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If you want a quick way to determine where you fall in the seller-focused versus customer-focused continuum, look at what you pay attention to, and in particular what you measure and reward.
For example, is your focus all about the numbers - sales volume, profitability, earnings or share price? Or is it all about efficiency - production costs, price per widget, productivity, leanness? If the answer to either of these questions is yes, then you are probably seller-focused, not customer-focused. I'm not suggesting that you stop paying attention to profitability and operational efficiency. Those are vital to maintaining your business. I am saying that those things are no longer enough. Such data is important - but only to you, not the customer.
Operational efficiency is important. But, customers don't care how efficient your operations are; they only care about the end result - how well it produces the outcomes they want.
Quality is obviously important, but not the quality of the production process. What's important is the quality of the end result. And, that quality can only be defined by the customer, not by you.
Price matters to customers, but it's not price per se, but value-for-money and cost to own or use that matters to the customer.
Change your focus or become a dinosaur
The seller-focused approach is an obsolete remnant from the Industrial Age, and the post-WWII production frenzy. Both were times of mass markets when the customer had limited options and no control. But, that model has already changed. Slowly over the years, power began shifting from the corporation to the customer, as more choices became available. But, in the past two years (with the birth of social media) we've seen a radical change. Power and control have been seized by consumers.
This fact is evident in the vast universe of consumer-written product reviews and consumer blogs. The buying public now relies on those sources for information, rather than the one-way sales pitches delivered by the companies. Strangely, many companies have yet to realize this change. In order to capitalize on this new dynamic, companies must shift their focus!
Continue to focus internally on production and profitability and you risk finding yourself doing a really good job producing something customers don't want. You'll have great profit margins for a product that no longer sells.
Conversely, when you shift your focus to understand customers and involve them in the design, development and marketing of products, you'll be better positioned to meet current and future needs. When you proactively measure your ability to deliver what your customers want, you'll be well on your way to becoming truly customer-focused.
What does the customer care about?
Research by Redline Advisors indicates that customers consistently look for four or five specific types of attributes in virtually all products, whether tangible or intangible:
In spite of that research, companies rarely measure their product attributes from a customer perspective. As a result, organizations are unable to proactively address customer wants and expectations. As those wants and expectations evolve and change, data-focused firms risk losing more and more of their market share. How willing are you to put that at risk?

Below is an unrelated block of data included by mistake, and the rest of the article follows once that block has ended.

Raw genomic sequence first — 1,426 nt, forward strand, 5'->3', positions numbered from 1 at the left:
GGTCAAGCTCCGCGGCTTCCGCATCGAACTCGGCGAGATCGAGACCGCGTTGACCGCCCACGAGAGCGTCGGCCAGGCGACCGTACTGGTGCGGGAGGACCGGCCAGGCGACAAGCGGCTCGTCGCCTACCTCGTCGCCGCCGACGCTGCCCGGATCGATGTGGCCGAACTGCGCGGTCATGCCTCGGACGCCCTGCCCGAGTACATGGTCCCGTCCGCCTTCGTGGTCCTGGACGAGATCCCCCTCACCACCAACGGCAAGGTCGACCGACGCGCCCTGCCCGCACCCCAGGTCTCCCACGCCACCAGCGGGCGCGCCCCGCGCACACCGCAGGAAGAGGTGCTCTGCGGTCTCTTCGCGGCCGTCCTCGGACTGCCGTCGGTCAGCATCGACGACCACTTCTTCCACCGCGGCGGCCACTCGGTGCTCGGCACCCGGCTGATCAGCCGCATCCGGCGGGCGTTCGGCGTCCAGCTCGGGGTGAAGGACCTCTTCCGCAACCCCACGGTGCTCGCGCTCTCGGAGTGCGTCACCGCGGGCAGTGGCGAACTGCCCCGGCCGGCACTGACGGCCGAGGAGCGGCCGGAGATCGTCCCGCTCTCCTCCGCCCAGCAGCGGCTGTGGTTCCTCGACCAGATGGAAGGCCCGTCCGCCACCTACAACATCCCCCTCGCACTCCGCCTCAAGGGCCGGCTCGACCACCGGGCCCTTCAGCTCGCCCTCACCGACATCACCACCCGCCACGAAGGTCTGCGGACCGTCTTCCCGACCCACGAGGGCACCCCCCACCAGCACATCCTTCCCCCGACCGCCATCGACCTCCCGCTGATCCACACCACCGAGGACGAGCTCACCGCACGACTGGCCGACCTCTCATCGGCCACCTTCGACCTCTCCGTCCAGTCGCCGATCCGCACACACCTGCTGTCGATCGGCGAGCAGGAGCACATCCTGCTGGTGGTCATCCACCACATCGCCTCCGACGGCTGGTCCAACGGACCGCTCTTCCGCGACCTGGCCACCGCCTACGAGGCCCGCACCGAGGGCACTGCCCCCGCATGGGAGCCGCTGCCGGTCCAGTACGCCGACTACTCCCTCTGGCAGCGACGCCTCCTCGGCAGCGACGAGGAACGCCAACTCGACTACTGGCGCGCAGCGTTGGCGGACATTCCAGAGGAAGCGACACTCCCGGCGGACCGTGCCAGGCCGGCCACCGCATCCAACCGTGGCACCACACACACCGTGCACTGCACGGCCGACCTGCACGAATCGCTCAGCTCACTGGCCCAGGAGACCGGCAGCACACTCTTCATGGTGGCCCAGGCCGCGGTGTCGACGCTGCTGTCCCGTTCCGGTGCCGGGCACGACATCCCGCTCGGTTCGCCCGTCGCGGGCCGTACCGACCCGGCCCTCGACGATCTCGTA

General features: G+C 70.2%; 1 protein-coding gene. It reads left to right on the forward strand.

In most companies, rewards are focused on production and volume. The more widgets you make at a cheaper price, the better. The more people you call on and the more widgets you sell the better. Again, there's nothing inherently wrong with this approach or these kinds of measures. It's simply that business has moved on and this type of measurement breeds and rewards goals that are no longer relevant.
Bringing it all together with the customer at the centre
It is unrealistic to expect organizations to dramatically change overnight. That said, companies that don't begin to shift their focus place themselves at risk of quickly losing customers. People tend not to buy from firms that fail to solve their problems or meet their wants.
One simple way to adjust your direction is to begin adding customer-focused measures. Rather than give rewards based on short-term goals, reward sales people based on their network of key relationships, the value-add they provide the customer or their contributions to a customer information databank.
A second way is to begin to think and communicate in terms of outcomes rather than products . So rather than focus on what the product is, focus instead on what it does. As Peter Drucker said "Customers don't buy products, they buy results" or as we like to say - customers don't buy drills, they buy holes.
And, a third way is to refocus marketing so it is accountable for results. Borrow a page from direct response marketing and continually test to improve results. What drives results? Delivering to the target market a product that those people want, and communicating the benefits in a language that they are comfortable with. Give them choices and initiate a dialog with them.
Customers are constantly looking for better ways to achieve the outcomes they want. If you as the producer continue to concentrate on the process of making widgets, or the mass marketing of those widgets, rather than on delivering high value outcomes, your future success is clearly at risk.
About the Author:
Adrian Davis. President of Whetstone Inc., is a business strategist and trusted advisor for chief executives and business owners. He is a thought-provoking speaker and is frequently called upon to address senior management teams and sales groups on the subjects of corporate strategy, competitive advantage and sales excellence.
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